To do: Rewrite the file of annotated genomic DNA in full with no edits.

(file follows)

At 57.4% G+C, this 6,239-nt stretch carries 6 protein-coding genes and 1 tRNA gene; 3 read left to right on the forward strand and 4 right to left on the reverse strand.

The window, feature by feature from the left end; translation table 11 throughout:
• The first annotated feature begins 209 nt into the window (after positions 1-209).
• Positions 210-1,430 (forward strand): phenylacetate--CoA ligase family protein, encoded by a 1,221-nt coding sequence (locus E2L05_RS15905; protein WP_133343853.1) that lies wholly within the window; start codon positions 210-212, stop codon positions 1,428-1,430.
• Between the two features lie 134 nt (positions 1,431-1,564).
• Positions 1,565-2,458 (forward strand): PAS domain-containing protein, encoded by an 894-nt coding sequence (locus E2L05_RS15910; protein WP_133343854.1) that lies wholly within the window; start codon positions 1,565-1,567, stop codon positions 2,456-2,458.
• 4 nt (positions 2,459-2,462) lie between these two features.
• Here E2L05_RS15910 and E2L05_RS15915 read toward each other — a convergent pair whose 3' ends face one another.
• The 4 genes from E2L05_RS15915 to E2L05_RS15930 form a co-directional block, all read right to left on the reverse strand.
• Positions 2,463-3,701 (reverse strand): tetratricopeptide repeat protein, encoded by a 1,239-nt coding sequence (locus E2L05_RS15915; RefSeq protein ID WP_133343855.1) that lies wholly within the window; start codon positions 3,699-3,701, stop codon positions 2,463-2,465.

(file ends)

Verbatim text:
At 57.4% G+C, this 6,239-nt stretch carries 6 protein-coding genes and 1 tRNA gene; 3 read left to right on the forward strand and 4 right to left on the reverse strand.

The window, feature by feature from the left end; translation table 11 throughout:
• The first annotated feature begins 209 nt into the window (after positions 1-209).
• Positions 210-1,430 (forward strand): phenylacetate--CoA ligase family protein, encoded by a 1,221-nt coding sequence (locus E2L05_RS15905; protein WP_133343853.1) that lies wholly within the window; start codon positions 210-212, stop codon positions 1,428-1,430.
• Between the two features lie 134 nt (positions 1,431-1,564).
• Positions 1,565-2,458 (forward strand): PAS domain-containing protein, encoded by an 894-nt coding sequence (locus E2L05_RS15910; protein WP_133343854.1) that lies wholly within the window; start codon positions 1,565-1,567, stop codon positions 2,456-2,458.
• 4 nt (positions 2,459-2,462) lie between these two features.
• Here E2L05_RS15910 and E2L05_RS15915 read toward each other — a convergent pair whose 3' ends face one another.
• The 4 genes from E2L05_RS15915 to E2L05_RS15930 form a co-directional block, all read right to left on the reverse strand.
• Positions 2,463-3,701 (reverse strand): tetratricopeptide repeat protein, encoded by a 1,239-nt coding sequence (locus E2L05_RS15915; RefSeq protein ID WP_133343855.1) that lies wholly within the window; start codon positions 3,699-3,701, stop codon positions 2,463-2,465.